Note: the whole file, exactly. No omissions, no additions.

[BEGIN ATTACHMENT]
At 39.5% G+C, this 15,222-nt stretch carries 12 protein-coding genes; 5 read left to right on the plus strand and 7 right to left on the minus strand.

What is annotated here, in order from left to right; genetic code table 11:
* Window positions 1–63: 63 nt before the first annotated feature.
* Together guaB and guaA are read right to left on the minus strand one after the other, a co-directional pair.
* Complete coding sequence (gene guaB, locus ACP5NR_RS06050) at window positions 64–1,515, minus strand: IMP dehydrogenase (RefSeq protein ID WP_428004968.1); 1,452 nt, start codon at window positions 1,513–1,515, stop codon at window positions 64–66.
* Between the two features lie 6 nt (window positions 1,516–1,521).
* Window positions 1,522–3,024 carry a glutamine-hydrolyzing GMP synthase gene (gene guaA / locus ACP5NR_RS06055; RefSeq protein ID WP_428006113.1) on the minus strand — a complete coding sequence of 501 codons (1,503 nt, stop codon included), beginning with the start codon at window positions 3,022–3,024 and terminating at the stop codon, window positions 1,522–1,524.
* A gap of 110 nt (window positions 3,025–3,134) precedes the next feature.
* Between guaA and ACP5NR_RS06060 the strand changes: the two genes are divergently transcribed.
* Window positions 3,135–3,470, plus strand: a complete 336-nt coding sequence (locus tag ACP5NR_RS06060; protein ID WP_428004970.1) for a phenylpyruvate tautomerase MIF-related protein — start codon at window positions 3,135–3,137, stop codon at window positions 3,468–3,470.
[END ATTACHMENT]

At 39.5% G+C, this 15,222-nt stretch carries 12 protein-coding genes; 5 read left to right on the plus strand and 7 right to left on the minus strand.

What is annotated here, in order from left to right; genetic code table 11:
* Window positions 1–63: 63 nt before the first annotated feature.
* Together guaB and guaA are read right to left on the minus strand one after the other, a co-directional pair.
* Complete coding sequence (gene guaB, locus ACP5NR_RS06050) at window positions 64–1,515, minus strand: IMP dehydrogenase (RefSeq protein ID WP_428004968.1); 1,452 nt, start codon at window positions 1,513–1,515, stop codon at window positions 64–66.
* Between the two features lie 6 nt (window positions 1,516–1,521).
* Window positions 1,522–3,024 carry a glutamine-hydrolyzing GMP synthase gene (gene guaA / locus ACP5NR_RS06055; RefSeq protein ID WP_428006113.1) on the minus strand — a complete coding sequence of 501 codons (1,503 nt, stop codon included), beginning with the start codon at window positions 3,022–3,024 and terminating at the stop codon, window positions 1,522–1,524.
* A gap of 110 nt (window positions 3,025–3,134) precedes the next feature.
* Between guaA and ACP5NR_RS06060 the strand changes: the two genes are divergently transcribed.
* Window positions 3,135–3,470, plus strand: a complete 336-nt coding sequence (locus tag ACP5NR_RS06060; protein ID WP_428004970.1) for a phenylpyruvate tautomerase MIF-related protein — start codon at window positions 3,135–3,137, stop codon at window positions 3,468–3,470.